Heart size in inbred strains of rats. Part 2. Cardiovascular DNA and RNA contents during the development of cardiac enlargement in rats.
Enlargement and nucleic acid content of the cardiovascular system of several strains (SHRSP/N, SHR/N, OM/N, M520/N) of rats were compared with the WKY/N strain in an attempt to characterize cardiac enlargement. Cardiac enlargement in rats can be due to either hypertrophy (increase in myocyte size), hyperplasia (increase in cell number including supporting tissue), or a combination of both. The sum of the indices of the degree of hypertrophy and hyperplasia calculated from the difference of the heart and aorta deoxyribonucleic acid (DNA) concentration and total DNA content between each strain and the WKY/N was almost equal to the degree of heart and aorta enlargement. The SHRSP/N revealed a striking hypertrophy of myocardial cells from the prehypertensive stage, and hyperplasia appeared gradually with the elevation of blood pressure. In contrast, the SHR/N developed a marked hyperplasia with some hypertrophy at the prehypertensive stage. Cardiac enlargement of the OM/N was attributed to both hypertrophy and hyperplasia. A large heart weight of the M520/N was recognized at only a young age, and was due almost entirely to hyperplasia. Aortic enlargements were related to hyperplasia. An increased ribonucleic acid (RNA) concentration was observed in both ventricles of the SHRSP/N, SHR/N, and M520/N rats at 4 weeks of age, and in all of the four strains at 16 weeks of age. A significantly higher RNA concentration was indicated in the aorta of three hypertensive strains of SHRSP/N, SHR/N, and OM/N at established hypertensive stage. These changes might be related to manifestations of genetic or other factors such as the effect of elevated blood pressure.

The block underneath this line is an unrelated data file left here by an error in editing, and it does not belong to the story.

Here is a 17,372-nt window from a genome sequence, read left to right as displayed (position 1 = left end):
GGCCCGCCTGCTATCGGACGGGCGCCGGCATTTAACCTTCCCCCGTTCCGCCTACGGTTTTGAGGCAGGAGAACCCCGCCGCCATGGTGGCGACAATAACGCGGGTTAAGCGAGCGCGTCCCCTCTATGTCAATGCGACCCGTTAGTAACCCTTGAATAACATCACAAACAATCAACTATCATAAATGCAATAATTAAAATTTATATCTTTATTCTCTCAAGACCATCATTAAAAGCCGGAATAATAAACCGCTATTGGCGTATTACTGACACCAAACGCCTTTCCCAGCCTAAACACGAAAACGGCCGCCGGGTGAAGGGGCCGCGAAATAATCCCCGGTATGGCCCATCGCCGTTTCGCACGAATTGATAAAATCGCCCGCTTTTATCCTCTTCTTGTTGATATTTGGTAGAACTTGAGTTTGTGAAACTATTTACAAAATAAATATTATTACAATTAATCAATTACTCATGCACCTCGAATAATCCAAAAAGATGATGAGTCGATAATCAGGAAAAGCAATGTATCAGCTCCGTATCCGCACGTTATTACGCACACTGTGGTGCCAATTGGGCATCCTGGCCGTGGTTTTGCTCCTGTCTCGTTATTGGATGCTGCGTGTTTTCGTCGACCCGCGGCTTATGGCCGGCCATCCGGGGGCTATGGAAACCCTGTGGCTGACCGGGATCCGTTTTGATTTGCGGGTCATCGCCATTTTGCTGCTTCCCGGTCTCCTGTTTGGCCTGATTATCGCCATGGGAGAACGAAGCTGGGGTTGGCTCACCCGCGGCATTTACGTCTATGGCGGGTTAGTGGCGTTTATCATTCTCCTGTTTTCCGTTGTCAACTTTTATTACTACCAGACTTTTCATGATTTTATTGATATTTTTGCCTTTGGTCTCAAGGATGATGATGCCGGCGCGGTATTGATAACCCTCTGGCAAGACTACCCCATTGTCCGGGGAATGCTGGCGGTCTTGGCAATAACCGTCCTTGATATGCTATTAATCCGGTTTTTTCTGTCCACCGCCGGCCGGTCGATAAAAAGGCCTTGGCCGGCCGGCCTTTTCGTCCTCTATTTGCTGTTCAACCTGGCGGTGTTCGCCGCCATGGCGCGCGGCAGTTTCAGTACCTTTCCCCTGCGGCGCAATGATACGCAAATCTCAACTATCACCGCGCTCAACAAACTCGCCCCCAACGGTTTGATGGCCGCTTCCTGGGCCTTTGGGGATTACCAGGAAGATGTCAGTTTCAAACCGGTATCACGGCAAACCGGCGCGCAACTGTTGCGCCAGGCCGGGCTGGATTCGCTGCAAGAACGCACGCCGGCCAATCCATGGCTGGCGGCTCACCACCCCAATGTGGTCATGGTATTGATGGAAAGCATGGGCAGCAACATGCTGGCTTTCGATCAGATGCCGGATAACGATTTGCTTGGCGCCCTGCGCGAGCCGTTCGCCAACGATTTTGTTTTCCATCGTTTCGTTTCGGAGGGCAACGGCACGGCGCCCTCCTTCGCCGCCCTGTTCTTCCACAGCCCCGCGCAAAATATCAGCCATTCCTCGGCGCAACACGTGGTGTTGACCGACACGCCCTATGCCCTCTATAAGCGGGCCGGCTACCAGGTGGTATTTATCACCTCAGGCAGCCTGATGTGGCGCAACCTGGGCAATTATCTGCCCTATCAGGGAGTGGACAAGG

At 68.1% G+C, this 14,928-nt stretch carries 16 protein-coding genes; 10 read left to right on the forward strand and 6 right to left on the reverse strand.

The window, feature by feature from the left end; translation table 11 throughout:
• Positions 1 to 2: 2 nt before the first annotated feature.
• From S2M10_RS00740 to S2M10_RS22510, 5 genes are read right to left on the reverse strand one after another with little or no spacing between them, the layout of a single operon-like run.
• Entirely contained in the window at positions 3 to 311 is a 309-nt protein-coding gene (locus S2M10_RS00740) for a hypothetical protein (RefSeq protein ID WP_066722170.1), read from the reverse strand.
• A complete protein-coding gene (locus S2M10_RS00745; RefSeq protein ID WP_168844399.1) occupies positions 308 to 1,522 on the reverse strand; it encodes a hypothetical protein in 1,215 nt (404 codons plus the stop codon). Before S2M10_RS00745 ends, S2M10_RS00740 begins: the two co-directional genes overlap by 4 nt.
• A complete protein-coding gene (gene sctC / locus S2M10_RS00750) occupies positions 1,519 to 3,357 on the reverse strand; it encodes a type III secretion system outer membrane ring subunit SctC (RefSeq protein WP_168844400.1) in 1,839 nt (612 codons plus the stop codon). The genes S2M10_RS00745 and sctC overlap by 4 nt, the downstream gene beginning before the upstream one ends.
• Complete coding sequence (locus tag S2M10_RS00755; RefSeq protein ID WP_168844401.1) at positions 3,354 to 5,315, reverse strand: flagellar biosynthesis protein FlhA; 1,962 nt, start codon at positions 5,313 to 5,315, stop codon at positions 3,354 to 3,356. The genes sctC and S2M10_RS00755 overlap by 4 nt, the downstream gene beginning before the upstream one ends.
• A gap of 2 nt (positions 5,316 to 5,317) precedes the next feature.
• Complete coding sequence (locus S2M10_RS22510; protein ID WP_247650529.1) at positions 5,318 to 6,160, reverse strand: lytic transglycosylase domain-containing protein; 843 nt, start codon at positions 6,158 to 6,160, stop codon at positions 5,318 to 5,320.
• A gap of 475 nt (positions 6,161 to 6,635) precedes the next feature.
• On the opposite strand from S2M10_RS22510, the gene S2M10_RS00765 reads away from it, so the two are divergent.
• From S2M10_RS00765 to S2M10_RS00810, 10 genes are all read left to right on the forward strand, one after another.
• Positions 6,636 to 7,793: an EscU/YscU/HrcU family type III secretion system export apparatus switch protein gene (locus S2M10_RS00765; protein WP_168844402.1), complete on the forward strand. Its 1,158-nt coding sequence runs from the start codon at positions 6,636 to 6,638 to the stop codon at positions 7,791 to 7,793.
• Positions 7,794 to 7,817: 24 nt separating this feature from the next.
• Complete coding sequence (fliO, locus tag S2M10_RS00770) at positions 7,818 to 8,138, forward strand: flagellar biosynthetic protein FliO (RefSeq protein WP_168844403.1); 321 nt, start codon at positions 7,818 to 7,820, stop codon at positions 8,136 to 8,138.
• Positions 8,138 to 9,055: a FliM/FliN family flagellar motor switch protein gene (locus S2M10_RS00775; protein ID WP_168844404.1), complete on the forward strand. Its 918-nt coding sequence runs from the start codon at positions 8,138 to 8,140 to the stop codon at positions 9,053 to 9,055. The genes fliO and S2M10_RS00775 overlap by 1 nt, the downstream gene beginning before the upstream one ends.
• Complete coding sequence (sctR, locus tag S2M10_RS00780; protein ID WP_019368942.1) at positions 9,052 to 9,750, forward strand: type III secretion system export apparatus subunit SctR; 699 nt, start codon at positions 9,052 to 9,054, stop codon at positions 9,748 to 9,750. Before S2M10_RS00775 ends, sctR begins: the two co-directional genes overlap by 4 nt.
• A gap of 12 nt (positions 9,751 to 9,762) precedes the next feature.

- Copyright © 1982 by American Heart Association